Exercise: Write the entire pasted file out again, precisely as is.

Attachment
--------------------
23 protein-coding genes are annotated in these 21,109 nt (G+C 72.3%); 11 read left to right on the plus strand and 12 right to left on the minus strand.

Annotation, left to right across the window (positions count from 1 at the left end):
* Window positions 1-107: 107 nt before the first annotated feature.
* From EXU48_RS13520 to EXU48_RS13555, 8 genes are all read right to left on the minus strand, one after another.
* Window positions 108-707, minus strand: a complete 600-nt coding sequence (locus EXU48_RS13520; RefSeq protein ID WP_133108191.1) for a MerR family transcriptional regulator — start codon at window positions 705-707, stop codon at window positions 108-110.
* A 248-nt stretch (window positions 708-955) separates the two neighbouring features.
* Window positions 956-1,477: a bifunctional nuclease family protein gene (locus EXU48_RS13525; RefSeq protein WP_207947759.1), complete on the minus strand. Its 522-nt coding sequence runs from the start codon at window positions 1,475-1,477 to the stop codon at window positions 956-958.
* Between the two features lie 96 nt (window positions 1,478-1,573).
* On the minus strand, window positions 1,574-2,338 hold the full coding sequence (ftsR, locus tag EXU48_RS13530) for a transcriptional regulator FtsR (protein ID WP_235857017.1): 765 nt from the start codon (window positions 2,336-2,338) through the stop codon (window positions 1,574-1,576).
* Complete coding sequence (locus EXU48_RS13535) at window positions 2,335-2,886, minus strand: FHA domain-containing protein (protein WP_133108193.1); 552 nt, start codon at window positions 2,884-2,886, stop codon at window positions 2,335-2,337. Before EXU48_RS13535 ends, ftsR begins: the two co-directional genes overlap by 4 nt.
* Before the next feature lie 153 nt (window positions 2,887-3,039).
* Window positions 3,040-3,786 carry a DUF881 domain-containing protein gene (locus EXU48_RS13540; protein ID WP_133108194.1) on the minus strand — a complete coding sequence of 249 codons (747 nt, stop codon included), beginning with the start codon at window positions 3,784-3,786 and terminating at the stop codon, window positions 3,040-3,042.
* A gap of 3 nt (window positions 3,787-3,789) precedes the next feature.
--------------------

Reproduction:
23 protein-coding genes are annotated in these 21,109 nt (G+C 72.3%); 11 read left to right on the plus strand and 12 right to left on the minus strand.

Annotation, left to right across the window (positions count from 1 at the left end):
* Window positions 1-107: 107 nt before the first annotated feature.
* From EXU48_RS13520 to EXU48_RS13555, 8 genes are all read right to left on the minus strand, one after another.
* Window positions 108-707, minus strand: a complete 600-nt coding sequence (locus EXU48_RS13520; RefSeq protein ID WP_133108191.1) for a MerR family transcriptional regulator — start codon at window positions 705-707, stop codon at window positions 108-110.
* A 248-nt stretch (window positions 708-955) separates the two neighbouring features.
* Window positions 956-1,477: a bifunctional nuclease family protein gene (locus EXU48_RS13525; RefSeq protein WP_207947759.1), complete on the minus strand. Its 522-nt coding sequence runs from the start codon at window positions 1,475-1,477 to the stop codon at window positions 956-958.
* Between the two features lie 96 nt (window positions 1,478-1,573).
* On the minus strand, window positions 1,574-2,338 hold the full coding sequence (ftsR, locus tag EXU48_RS13530) for a transcriptional regulator FtsR (protein ID WP_235857017.1): 765 nt from the start codon (window positions 2,336-2,338) through the stop codon (window positions 1,574-1,576).
* Complete coding sequence (locus EXU48_RS13535) at window positions 2,335-2,886, minus strand: FHA domain-containing protein (protein WP_133108193.1); 552 nt, start codon at window positions 2,884-2,886, stop codon at window positions 2,335-2,337. Before EXU48_RS13535 ends, ftsR begins: the two co-directional genes overlap by 4 nt.
* Before the next feature lie 153 nt (window positions 2,887-3,039).
* Window positions 3,040-3,786 carry a DUF881 domain-containing protein gene (locus EXU48_RS13540; protein ID WP_133108194.1) on the minus strand — a complete coding sequence of 249 codons (747 nt, stop codon included), beginning with the start codon at window positions 3,784-3,786 and terminating at the stop codon, window positions 3,040-3,042.
* A gap of 3 nt (window positions 3,787-3,789) precedes the next feature.